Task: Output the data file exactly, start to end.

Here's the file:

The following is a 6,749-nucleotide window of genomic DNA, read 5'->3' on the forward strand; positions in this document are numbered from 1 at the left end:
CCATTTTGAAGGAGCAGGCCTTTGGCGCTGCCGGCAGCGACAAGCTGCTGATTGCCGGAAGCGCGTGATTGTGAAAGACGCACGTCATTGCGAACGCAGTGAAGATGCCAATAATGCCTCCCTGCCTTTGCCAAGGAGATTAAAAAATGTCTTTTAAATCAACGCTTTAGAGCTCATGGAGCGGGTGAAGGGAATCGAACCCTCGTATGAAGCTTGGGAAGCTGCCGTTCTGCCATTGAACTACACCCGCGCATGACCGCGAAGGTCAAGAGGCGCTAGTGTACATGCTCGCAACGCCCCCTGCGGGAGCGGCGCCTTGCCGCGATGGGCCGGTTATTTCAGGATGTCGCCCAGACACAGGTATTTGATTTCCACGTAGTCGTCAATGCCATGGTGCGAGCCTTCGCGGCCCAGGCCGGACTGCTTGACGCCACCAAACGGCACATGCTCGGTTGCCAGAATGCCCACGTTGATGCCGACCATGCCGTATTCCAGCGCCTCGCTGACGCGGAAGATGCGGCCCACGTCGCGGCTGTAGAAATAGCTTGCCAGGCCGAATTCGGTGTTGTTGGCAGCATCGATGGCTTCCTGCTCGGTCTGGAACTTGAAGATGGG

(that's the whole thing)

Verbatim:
The following is a 6,749-nucleotide window of genomic DNA, read 5'->3' on the forward strand; positions in this document are numbered from 1 at the left end:
CCATTTTGAAGGAGCAGGCCTTTGGCGCTGCCGGCAGCGACAAGCTGCTGATTGCCGGAAGCGCGTGATTGTGAAAGACGCACGTCATTGCGAACGCAGTGAAGATGCCAATAATGCCTCCCTGCCTTTGCCAAGGAGATTAAAAAATGTCTTTTAAATCAACGCTTTAGAGCTCATGGAGCGGGTGAAGGGAATCGAACCCTCGTATGAAGCTTGGGAAGCTGCCGTTCTGCCATTGAACTACACCCGCGCATGACCGCGAAGGTCAAGAGGCGCTAGTGTACATGCTCGCAACGCCCCCTGCGGGAGCGGCGCCTTGCCGCGATGGGCCGGTTATTTCAGGATGTCGCCCAGACACAGGTATTTGATTTCCACGTAGTCGTCAATGCCATGGTGCGAGCCTTCGCGGCCCAGGCCGGACTGCTTGACGCCACCAAACGGCACATGCTCGGTTGCCAGAATGCCCACGTTGATGCCGACCATGCCGTATTCCAGCGCCTCGCTGACGCGGAAGATGCGGCCCACGTCGCGGCTGTAGAAATAGCTTGCCAGGCCGAATTCGGTGTTGTTGGCAGCATCGATGGCTTCCTGCTCGGTCTGGAACTTGAAGATGGG